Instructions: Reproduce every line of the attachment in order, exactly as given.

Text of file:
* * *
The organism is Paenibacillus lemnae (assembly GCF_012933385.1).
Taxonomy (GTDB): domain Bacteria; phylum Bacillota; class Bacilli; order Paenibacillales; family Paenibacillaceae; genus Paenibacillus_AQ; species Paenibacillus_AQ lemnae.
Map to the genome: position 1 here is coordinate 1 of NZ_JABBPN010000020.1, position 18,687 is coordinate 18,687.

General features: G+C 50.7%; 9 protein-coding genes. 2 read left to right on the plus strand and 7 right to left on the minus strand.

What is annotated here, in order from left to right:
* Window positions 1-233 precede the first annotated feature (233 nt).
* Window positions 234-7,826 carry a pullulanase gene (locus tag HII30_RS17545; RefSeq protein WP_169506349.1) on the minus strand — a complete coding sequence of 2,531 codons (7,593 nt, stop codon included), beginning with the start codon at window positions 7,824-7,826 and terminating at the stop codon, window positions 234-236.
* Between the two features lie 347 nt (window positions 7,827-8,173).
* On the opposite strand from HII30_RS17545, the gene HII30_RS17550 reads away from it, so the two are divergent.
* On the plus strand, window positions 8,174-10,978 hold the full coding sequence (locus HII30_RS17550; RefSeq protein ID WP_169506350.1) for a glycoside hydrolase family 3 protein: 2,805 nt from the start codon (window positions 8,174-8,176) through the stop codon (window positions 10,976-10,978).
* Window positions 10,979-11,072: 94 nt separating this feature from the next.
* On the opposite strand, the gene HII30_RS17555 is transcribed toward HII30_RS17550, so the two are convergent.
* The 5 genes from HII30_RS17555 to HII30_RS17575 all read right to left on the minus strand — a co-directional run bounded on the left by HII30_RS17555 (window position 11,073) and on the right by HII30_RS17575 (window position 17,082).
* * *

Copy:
The organism is Paenibacillus lemnae (assembly GCF_012933385.1).
Taxonomy (GTDB): domain Bacteria; phylum Bacillota; class Bacilli; order Paenibacillales; family Paenibacillaceae; genus Paenibacillus_AQ; species Paenibacillus_AQ lemnae.
Map to the genome: position 1 here is coordinate 1 of NZ_JABBPN010000020.1, position 18,687 is coordinate 18,687.

General features: G+C 50.7%; 9 protein-coding genes. 2 read left to right on the plus strand and 7 right to left on the minus strand.

What is annotated here, in order from left to right:
* Window positions 1-233 precede the first annotated feature (233 nt).
* Window positions 234-7,826 carry a pullulanase gene (locus tag HII30_RS17545; RefSeq protein WP_169506349.1) on the minus strand — a complete coding sequence of 2,531 codons (7,593 nt, stop codon included), beginning with the start codon at window positions 7,824-7,826 and terminating at the stop codon, window positions 234-236.
* Between the two features lie 347 nt (window positions 7,827-8,173).
* On the opposite strand from HII30_RS17545, the gene HII30_RS17550 reads away from it, so the two are divergent.
* On the plus strand, window positions 8,174-10,978 hold the full coding sequence (locus HII30_RS17550; RefSeq protein ID WP_169506350.1) for a glycoside hydrolase family 3 protein: 2,805 nt from the start codon (window positions 8,174-8,176) through the stop codon (window positions 10,976-10,978).
* Window positions 10,979-11,072: 94 nt separating this feature from the next.
* On the opposite strand, the gene HII30_RS17555 is transcribed toward HII30_RS17550, so the two are convergent.
* The 5 genes from HII30_RS17555 to HII30_RS17575 all read right to left on the minus strand — a co-directional run bounded on the left by HII30_RS17555 (window position 11,073) and on the right by HII30_RS17575 (window position 17,082).